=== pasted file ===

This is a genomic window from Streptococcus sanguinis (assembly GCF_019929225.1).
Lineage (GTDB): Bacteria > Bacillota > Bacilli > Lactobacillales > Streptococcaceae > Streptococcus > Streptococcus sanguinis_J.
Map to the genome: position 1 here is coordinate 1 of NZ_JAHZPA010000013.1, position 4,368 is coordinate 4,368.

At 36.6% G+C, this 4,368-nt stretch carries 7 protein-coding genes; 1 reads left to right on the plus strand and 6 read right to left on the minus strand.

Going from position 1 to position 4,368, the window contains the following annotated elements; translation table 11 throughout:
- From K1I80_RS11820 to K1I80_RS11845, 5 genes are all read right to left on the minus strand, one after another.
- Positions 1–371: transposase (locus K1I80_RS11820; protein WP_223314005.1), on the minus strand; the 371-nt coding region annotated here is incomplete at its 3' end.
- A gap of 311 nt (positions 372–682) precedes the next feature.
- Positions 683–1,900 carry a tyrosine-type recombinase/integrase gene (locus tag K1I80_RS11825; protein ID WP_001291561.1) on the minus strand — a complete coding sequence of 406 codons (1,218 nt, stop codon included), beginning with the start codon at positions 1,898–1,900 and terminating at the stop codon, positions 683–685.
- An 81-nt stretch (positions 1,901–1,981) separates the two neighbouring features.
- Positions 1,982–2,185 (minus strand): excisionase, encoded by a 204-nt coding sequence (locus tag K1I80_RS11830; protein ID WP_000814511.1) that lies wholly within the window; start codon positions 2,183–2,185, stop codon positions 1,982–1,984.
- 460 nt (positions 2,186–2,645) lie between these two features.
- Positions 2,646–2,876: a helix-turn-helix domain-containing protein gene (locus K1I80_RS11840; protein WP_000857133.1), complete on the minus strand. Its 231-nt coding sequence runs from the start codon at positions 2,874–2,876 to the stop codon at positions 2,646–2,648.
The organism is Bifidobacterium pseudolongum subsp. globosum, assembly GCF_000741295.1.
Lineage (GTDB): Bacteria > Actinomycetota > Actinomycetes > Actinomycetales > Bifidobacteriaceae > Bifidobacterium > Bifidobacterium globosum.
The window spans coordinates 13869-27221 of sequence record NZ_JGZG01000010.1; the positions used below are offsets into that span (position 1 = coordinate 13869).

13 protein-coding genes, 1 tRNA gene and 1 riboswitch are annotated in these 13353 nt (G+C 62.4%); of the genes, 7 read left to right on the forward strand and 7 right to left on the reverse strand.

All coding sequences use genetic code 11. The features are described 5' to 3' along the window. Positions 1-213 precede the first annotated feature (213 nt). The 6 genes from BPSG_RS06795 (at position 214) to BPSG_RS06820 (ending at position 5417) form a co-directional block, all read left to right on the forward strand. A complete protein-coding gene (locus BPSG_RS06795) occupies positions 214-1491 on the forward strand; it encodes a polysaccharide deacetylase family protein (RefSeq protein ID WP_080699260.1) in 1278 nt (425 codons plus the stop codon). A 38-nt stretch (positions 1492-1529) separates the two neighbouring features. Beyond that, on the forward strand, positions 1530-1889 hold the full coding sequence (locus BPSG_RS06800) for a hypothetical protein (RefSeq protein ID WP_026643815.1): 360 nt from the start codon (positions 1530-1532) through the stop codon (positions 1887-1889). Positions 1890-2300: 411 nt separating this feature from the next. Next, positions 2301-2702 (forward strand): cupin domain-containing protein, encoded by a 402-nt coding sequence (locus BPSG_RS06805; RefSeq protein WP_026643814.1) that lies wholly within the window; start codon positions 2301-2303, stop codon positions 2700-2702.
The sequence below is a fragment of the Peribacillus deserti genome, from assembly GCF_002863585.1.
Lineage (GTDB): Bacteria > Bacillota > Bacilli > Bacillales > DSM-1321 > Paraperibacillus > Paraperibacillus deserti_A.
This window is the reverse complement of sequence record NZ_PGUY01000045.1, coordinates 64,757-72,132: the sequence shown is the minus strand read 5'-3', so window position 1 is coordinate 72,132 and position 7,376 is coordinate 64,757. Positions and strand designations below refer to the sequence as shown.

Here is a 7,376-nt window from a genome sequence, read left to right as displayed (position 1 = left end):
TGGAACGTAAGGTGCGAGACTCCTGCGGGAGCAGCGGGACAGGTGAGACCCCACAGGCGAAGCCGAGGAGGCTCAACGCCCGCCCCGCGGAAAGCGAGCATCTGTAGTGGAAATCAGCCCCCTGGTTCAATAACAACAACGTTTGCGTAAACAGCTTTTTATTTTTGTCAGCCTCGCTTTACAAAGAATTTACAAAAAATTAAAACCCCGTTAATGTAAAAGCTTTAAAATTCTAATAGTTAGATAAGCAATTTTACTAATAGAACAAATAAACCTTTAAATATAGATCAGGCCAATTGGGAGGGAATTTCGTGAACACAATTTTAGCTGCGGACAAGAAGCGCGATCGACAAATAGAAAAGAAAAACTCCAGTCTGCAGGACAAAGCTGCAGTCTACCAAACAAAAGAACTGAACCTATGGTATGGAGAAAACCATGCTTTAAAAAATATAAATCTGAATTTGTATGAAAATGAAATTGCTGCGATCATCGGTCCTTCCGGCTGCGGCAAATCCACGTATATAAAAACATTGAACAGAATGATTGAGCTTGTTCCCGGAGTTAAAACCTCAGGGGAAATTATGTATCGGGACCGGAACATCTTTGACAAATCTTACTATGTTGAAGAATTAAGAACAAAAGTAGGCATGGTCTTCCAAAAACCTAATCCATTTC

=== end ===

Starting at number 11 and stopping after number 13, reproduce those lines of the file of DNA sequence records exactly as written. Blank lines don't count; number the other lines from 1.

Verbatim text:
- Positions 1,982–2,185 (minus strand): excisionase, encoded by a 204-nt coding sequence (locus tag K1I80_RS11830; protein ID WP_000814511.1) that lies wholly within the window; start codon positions 2,183–2,185, stop codon positions 1,982–1,984.
- 460 nt (positions 2,186–2,645) lie between these two features.
- Positions 2,646–2,876: a helix-turn-helix domain-containing protein gene (locus K1I80_RS11840; protein WP_000857133.1), complete on the minus strand. Its 231-nt coding sequence runs from the start codon at positions 2,874–2,876 to the stop codon at positions 2,646–2,648.